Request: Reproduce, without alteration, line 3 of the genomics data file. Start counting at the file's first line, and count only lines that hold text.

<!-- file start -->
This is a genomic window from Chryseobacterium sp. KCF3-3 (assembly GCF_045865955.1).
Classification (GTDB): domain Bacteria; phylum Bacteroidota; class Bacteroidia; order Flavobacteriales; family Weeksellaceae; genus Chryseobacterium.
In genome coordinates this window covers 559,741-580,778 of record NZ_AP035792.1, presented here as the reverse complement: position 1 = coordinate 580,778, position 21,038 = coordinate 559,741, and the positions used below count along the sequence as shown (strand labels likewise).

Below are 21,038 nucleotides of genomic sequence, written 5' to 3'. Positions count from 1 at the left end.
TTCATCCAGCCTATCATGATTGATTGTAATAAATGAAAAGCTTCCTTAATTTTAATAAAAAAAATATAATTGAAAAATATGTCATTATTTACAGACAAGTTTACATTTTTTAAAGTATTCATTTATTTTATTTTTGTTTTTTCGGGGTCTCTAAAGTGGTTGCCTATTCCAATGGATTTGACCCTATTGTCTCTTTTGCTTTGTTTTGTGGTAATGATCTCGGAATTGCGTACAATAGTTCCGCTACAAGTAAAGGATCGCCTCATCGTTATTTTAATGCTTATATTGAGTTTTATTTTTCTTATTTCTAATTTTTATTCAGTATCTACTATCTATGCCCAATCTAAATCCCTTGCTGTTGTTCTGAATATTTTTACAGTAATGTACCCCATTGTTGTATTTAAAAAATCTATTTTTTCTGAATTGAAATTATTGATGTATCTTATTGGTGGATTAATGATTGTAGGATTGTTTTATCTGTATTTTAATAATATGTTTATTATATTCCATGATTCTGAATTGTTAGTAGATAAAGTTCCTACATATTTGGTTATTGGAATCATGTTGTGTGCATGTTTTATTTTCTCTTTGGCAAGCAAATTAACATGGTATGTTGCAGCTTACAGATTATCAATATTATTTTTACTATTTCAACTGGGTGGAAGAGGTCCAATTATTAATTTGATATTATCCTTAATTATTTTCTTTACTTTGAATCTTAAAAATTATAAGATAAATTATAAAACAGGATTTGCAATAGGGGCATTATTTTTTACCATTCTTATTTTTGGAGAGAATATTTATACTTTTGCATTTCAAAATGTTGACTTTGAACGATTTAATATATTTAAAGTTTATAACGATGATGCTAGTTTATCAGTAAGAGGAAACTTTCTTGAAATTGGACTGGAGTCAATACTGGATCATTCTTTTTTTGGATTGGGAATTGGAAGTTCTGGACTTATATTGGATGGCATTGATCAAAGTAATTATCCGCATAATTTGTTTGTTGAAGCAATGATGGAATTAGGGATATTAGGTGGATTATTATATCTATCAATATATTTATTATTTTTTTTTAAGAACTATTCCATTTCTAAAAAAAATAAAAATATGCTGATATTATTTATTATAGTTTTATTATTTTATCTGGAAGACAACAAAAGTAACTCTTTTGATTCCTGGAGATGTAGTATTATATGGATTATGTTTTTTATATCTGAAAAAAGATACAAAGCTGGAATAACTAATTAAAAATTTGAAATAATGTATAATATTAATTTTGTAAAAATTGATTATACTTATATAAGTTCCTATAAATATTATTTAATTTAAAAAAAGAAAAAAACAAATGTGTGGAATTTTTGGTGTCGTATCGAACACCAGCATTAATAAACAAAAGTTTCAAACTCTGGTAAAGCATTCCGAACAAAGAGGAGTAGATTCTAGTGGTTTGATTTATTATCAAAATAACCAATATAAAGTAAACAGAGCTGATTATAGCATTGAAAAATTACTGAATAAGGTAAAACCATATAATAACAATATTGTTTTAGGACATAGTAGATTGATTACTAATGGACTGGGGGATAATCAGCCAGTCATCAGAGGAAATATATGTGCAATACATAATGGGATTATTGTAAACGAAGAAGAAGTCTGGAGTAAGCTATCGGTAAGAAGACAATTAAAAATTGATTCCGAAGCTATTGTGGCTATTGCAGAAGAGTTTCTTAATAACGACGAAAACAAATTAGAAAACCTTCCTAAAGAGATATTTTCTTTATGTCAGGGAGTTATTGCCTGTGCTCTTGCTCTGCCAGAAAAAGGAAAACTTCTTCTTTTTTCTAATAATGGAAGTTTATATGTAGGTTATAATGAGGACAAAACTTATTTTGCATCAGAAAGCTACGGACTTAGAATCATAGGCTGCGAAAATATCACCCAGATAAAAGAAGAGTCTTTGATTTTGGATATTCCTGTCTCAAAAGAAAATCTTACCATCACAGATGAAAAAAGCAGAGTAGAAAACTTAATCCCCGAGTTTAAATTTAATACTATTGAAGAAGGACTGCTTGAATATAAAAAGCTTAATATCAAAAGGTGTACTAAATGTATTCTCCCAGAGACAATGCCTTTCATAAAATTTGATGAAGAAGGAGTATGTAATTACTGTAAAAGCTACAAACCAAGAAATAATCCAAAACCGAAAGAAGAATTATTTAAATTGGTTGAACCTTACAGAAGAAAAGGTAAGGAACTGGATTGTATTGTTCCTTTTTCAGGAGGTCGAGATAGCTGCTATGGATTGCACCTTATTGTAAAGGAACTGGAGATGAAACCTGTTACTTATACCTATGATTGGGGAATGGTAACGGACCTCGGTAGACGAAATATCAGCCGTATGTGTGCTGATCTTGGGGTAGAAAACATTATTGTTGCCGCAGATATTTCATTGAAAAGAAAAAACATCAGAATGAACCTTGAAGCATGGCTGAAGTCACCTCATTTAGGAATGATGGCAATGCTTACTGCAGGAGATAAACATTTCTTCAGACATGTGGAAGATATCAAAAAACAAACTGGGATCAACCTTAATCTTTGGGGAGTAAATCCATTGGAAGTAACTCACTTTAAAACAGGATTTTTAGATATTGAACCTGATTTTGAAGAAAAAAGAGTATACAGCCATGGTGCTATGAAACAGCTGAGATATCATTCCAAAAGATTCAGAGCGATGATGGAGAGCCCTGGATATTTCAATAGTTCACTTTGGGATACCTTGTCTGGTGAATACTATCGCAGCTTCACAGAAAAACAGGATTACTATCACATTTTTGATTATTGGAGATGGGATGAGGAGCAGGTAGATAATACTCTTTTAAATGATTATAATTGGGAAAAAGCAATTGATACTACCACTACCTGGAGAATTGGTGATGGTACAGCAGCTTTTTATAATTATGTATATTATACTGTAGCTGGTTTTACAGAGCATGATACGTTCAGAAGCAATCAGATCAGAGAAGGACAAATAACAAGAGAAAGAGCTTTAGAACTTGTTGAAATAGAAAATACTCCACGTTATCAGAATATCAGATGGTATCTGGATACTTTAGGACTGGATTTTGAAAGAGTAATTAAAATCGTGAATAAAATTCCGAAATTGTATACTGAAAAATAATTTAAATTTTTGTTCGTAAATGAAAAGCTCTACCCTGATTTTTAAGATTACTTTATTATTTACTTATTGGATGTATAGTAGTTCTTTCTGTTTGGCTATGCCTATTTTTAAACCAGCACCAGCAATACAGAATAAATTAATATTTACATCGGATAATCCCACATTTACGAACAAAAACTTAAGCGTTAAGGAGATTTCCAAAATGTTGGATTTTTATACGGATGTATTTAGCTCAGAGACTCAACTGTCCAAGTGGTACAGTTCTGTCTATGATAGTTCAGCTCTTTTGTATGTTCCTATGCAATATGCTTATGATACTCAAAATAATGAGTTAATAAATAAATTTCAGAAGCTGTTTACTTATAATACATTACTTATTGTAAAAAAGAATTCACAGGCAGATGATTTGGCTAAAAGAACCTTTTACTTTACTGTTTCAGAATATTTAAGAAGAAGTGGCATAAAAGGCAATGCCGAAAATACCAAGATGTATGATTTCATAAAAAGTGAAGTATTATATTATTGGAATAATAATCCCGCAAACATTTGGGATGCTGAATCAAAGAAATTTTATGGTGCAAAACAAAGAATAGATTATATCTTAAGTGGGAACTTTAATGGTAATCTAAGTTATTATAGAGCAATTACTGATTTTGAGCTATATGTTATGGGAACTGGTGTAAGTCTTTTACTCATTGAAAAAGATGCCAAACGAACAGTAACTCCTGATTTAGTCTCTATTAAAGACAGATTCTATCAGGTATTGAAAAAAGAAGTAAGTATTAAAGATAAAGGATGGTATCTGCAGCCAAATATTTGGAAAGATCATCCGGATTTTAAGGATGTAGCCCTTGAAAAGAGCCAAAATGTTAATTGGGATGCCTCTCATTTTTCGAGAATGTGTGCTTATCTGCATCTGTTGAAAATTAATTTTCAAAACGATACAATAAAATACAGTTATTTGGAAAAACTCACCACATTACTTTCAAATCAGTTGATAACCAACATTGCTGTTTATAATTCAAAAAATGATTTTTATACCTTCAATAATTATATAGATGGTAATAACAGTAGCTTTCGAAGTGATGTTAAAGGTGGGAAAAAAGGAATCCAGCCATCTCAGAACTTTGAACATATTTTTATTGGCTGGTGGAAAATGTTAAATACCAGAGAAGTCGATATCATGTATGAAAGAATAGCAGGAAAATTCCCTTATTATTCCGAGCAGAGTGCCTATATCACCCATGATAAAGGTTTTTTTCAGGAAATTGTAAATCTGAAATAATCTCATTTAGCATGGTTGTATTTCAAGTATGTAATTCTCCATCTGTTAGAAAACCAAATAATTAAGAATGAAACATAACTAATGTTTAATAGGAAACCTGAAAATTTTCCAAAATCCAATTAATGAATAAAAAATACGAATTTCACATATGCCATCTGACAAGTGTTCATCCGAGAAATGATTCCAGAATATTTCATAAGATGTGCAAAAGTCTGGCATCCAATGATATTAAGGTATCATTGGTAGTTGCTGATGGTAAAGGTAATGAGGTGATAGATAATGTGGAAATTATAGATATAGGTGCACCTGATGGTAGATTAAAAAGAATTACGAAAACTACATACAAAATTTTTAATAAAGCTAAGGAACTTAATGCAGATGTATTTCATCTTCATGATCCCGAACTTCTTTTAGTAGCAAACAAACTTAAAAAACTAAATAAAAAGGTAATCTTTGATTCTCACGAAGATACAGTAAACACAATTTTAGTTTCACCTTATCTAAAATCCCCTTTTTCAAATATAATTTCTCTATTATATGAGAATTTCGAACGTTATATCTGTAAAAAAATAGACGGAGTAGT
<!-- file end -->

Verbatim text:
In genome coordinates this window covers 559,741-580,778 of record NZ_AP035792.1, presented here as the reverse complement: position 1 = coordinate 580,778, position 21,038 = coordinate 559,741, and the positions used below count along the sequence as shown (strand labels likewise).